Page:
Students filled the USU’s Grand Salon on Thursday night for the chance to ask questions of eight Los Angeles Superior Court judges.
The Department of Political Science hosted the long-running program to give students a look at what a judge’s job is all about and how the judicial system really works. According to Larry Becker, “Cross-Examine Your L.A. Superior Court Judges” has been held for 17 years and draws experienced judges from diverse backgrounds.
“It’s an opportunity for the judges to speak to the people they serve and for the people to speak to them,” said Becker, who is the chair of the political science department.
Students were handed two index cards and a pencil as they entered the room and asked to write down any questions they had for the eight-member panel. After the judges introduced themselves, professor Leigh Bradberry presented the audience’s inquiries.
Many students wanted to know about the classes and skills they should have when preparing to go to law school.
“Writing,” said Judge Randy Rhodes, a CSUN alumnus. “Everyone thinks they can talk their way out of a ticket, so now they’re ready to be a lawyer. Not true. You write everything for law school.”
Judge Graciela L. Freixes, who was a sociology major as an undergraduate, added that coursework which requires analytic thought and writing skills are invaluable for the aspiring legal professional.
“If you can get courses in which you are required to analyze situations and write out what your thoughts are, that’s helpful when you go to law school,” she said.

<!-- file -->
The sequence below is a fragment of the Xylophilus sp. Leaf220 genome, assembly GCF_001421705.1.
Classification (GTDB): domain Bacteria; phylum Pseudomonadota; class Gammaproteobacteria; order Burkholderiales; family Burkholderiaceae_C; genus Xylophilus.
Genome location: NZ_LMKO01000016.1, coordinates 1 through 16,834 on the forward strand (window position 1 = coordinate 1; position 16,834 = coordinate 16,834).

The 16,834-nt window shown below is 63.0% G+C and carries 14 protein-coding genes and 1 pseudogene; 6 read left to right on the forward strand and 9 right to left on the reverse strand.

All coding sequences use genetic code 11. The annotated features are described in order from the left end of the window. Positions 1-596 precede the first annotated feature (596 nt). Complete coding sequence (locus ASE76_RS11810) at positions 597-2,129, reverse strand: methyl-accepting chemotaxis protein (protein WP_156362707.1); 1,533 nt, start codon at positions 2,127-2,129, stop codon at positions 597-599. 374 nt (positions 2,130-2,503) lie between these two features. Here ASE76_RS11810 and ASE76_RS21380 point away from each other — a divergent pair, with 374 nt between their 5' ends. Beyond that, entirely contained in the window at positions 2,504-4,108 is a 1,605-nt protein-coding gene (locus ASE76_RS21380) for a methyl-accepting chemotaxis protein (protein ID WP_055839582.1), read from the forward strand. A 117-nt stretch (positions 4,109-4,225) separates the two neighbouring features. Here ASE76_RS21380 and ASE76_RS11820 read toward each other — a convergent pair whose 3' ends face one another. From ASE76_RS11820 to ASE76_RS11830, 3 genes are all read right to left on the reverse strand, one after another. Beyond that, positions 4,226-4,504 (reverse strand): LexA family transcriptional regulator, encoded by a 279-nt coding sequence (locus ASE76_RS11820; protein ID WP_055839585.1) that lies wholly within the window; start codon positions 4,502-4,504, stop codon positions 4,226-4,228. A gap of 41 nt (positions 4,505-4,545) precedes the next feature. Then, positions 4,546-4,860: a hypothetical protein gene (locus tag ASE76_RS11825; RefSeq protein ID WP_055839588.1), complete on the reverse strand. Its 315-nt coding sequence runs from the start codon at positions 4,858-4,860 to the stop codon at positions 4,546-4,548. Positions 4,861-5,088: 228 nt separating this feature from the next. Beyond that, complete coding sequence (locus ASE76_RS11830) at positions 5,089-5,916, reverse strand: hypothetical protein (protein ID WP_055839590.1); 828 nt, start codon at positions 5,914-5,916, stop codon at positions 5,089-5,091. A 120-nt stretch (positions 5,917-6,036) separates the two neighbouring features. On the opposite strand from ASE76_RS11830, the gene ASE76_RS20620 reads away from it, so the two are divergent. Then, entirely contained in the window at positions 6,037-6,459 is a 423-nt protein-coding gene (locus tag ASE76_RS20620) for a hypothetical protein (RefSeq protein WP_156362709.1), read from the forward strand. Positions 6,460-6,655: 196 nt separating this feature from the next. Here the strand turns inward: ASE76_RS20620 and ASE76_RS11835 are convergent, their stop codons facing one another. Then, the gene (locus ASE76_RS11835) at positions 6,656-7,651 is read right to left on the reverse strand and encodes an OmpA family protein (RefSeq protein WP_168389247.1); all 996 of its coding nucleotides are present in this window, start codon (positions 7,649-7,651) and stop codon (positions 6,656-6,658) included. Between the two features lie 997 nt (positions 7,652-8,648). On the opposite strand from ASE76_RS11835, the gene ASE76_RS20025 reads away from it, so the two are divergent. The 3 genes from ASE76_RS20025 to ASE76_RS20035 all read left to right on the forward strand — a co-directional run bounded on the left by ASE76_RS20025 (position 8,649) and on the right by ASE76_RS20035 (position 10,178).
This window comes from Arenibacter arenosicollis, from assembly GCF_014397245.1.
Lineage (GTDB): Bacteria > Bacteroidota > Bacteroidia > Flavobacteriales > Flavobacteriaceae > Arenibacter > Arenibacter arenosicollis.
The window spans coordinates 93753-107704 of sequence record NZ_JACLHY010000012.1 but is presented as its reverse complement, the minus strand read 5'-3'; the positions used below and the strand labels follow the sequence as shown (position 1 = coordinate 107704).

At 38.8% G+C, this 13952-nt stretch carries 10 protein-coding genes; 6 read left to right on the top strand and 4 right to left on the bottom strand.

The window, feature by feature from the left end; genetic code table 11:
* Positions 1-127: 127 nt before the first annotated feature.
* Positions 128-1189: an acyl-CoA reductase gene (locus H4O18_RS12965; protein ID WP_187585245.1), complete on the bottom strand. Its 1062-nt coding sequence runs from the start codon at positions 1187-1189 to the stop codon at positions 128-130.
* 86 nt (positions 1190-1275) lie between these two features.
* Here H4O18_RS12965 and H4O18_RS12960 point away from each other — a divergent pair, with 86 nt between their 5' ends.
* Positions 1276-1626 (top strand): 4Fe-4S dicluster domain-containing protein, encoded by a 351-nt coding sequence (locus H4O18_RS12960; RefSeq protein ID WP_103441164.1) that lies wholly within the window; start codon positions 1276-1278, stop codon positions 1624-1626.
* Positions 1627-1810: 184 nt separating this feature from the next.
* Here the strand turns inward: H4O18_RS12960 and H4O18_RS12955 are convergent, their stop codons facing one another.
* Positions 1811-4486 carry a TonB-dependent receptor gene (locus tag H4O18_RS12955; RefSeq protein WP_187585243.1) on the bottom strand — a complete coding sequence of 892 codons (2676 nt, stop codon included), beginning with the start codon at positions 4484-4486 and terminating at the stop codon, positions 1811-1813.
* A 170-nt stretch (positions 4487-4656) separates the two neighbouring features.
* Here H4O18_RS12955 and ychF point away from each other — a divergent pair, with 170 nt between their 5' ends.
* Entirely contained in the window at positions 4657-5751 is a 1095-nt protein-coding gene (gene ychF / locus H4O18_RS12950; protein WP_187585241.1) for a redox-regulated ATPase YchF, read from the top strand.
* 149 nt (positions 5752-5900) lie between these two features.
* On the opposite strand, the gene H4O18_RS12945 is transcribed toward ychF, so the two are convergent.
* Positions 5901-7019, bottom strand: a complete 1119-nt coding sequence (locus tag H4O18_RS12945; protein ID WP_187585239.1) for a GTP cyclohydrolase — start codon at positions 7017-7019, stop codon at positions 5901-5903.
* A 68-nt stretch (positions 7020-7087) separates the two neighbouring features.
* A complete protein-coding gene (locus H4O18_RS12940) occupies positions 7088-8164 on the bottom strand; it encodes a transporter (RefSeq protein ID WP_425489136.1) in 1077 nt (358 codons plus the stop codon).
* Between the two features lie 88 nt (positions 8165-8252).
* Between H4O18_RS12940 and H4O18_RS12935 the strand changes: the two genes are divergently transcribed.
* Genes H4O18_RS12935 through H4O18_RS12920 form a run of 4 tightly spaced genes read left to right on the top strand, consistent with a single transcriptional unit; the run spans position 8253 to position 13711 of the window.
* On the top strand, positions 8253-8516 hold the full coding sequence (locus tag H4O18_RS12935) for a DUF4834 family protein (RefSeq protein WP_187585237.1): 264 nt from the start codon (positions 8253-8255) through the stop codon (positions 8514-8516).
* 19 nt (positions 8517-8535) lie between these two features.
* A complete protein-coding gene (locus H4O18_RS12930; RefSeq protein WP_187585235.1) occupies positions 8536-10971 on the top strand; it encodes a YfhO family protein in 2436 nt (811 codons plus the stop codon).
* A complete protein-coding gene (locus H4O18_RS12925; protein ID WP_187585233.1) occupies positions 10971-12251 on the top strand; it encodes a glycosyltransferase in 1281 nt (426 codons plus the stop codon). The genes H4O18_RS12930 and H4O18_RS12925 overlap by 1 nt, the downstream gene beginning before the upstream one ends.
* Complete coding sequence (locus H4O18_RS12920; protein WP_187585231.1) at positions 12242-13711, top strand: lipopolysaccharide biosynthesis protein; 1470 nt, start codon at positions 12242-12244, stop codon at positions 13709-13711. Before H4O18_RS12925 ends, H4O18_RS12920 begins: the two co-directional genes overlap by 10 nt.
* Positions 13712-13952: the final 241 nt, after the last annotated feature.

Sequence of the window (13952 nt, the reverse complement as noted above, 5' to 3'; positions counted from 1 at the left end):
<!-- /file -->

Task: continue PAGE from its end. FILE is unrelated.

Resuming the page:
Topics for the evening ranged from how to deal with all the debt accrued while attending law school to whether the judges got emotionally involved in their cases.
Judge Freixes recounted a case she presided over in which a drunk driver had killed a young man. The defendant was “devastated” by what he had done, and the family was heartbroken at the loss.
“You feel the emotions, but then you have to separate yourself from the emotion and make a fair ruling,” Freixes said.
Speakers also encouraged students to look into CSUN’s judicial internship program. Those interested in pursuing a legal career observe the process from the inside by shadowing a judge and learning first-hand how the judicial process operates.
Patrick Hill said he learned a lot during his internship. The political science major said he was able to observe a number of different courtrooms including family court and criminal court. Hill plans to start applying to law schools in the fall.
“If you’re interested in how the mindset of a judge works and how the system works, especially with the current budget crisis, this was a great way to spend an evening,” he said.